Regarding non-crime harassment,for example, harassment by telephone calls, harassment by visits, etc, the related number of reports rose from 9 187 in 2012 to 9 337 last year, and the respective figures in 2013 and 2014 were 8 796 and 8 661. In the first four months this year (i.e. 2016), a total of 3 223 debt-related non-crime harassment reports were received by the Police, and such figure is comparable to that of the same period in last year.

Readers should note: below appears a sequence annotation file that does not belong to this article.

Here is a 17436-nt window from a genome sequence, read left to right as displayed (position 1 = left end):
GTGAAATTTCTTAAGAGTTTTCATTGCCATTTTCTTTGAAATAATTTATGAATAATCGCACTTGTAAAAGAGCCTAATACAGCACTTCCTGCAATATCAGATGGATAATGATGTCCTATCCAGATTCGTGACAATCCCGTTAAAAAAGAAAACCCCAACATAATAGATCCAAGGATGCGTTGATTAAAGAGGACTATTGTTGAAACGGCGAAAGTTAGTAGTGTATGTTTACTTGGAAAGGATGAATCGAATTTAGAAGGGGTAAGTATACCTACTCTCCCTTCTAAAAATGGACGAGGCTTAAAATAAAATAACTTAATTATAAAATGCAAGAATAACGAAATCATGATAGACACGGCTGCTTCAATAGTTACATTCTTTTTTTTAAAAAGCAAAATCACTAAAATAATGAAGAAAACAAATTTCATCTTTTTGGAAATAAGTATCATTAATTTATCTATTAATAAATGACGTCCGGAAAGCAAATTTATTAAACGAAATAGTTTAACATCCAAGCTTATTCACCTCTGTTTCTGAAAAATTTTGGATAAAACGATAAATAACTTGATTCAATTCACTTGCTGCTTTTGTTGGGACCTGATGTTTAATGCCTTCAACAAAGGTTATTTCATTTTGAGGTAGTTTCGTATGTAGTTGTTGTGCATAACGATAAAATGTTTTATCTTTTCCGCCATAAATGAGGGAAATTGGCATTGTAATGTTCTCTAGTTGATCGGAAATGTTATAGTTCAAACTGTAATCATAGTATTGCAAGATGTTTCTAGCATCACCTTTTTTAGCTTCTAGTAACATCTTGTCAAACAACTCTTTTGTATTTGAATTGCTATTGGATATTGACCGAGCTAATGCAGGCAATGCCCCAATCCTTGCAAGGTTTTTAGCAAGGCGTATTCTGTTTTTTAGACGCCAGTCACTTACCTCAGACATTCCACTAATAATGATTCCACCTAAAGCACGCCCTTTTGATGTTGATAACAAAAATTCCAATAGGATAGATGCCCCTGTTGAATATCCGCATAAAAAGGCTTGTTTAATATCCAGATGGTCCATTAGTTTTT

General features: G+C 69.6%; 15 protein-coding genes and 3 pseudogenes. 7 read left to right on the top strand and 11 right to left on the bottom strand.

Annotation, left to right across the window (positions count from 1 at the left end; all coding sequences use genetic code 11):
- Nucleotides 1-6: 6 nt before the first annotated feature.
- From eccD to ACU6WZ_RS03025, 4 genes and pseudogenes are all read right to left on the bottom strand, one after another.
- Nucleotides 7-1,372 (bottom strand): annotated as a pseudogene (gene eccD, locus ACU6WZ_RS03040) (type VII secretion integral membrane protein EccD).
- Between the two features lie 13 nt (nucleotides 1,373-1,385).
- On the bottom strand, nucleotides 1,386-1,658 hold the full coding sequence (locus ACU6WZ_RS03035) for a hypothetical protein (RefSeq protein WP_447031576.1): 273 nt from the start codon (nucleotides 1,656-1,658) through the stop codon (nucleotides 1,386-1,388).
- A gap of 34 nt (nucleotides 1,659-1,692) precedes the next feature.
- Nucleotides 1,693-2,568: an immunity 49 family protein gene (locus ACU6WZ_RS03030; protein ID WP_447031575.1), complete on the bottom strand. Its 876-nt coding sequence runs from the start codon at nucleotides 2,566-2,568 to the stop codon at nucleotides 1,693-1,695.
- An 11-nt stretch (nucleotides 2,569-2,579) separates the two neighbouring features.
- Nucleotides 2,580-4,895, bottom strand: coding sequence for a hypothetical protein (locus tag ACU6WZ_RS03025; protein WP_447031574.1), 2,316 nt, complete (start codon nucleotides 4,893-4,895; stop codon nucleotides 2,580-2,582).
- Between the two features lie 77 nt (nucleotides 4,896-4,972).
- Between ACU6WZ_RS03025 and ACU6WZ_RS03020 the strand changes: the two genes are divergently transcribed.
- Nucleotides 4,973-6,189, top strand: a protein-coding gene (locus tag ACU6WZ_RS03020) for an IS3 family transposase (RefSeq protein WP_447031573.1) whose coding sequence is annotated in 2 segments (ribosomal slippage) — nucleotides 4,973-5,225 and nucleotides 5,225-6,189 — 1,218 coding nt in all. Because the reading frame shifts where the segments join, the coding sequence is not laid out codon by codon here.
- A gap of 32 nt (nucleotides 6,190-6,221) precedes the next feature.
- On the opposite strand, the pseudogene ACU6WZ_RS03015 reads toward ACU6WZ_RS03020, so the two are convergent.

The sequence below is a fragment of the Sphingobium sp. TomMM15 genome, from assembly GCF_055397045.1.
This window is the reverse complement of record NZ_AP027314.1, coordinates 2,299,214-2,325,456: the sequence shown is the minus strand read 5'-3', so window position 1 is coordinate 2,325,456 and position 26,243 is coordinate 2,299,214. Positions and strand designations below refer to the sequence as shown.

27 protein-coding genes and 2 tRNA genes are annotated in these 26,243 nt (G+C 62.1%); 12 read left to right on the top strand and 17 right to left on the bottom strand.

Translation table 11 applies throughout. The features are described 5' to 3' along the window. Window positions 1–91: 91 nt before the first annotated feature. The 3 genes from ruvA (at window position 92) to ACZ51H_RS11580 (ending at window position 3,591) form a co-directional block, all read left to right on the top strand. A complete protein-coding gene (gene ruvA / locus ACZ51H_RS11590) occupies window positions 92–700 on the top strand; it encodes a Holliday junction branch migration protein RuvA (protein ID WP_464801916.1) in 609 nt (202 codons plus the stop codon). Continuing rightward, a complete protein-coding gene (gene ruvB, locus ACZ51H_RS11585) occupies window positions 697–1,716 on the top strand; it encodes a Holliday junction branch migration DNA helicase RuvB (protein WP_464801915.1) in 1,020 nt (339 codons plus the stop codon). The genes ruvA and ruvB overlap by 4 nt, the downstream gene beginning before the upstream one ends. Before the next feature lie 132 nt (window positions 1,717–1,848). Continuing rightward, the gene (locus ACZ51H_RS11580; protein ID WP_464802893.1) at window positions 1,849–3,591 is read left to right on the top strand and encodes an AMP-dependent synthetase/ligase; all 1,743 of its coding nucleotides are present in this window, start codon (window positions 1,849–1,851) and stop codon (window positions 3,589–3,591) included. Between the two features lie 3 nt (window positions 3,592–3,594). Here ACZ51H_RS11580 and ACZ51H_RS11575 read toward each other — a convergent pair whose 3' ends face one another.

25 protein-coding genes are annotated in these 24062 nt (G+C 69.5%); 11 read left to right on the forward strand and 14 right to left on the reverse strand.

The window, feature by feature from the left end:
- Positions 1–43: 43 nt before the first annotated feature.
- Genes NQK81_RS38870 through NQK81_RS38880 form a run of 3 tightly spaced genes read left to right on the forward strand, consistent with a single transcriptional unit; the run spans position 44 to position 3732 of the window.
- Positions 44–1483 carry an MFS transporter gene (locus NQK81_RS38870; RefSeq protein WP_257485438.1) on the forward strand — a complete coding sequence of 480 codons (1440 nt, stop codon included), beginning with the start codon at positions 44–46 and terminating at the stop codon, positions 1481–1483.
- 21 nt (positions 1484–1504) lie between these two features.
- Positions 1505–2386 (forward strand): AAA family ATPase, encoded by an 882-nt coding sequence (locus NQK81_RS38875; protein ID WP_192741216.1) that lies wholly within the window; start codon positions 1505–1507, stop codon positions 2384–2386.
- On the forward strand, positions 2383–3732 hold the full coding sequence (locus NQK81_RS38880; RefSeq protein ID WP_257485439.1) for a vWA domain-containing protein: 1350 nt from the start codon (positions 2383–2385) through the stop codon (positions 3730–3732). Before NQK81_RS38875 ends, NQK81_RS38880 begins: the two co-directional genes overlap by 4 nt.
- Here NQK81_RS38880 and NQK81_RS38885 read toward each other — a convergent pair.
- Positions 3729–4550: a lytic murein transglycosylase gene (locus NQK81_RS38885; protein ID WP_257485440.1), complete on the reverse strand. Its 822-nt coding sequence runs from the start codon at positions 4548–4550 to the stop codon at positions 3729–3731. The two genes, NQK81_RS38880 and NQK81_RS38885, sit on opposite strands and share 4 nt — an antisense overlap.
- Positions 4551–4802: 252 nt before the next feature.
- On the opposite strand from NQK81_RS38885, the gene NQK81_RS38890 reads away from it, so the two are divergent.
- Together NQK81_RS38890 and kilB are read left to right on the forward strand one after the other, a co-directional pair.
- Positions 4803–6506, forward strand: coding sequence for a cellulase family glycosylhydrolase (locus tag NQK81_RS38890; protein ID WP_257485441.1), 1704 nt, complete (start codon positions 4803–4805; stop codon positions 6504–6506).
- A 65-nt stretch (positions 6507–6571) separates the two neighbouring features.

(2) In September 2005, the Security Bureau, upon thorough consideration, gave a detailed response to the Law Reform Commission's report (the LRC's report) on "The Regulation of Debt Collection Practices" issued in 2002. With regard to the recommendation to enact a new criminal offence provision to regulate such practices, the Government considers that there are various legal provisions in place under existing legislation, including the Crimes Ordinance (Cap 200), Theft Ordinance (Cap 210), Offences Against the Person Ordinance (Cap 212), Summary Offences Ordinance (Cap 228), Societies Ordinance (Cap 151) and Post Office Ordinance (Cap 98) to guard against different kinds of illegal debt collection practices, such as splashing paint, jamming of door locks with glue, mailing of letters with threatening statements or "paper money for the dead", threatening by visits and so on. The Government is of the view that there is no need to introduce new criminal offence provisions with respect to the operation of debt collection agencies (DCAs).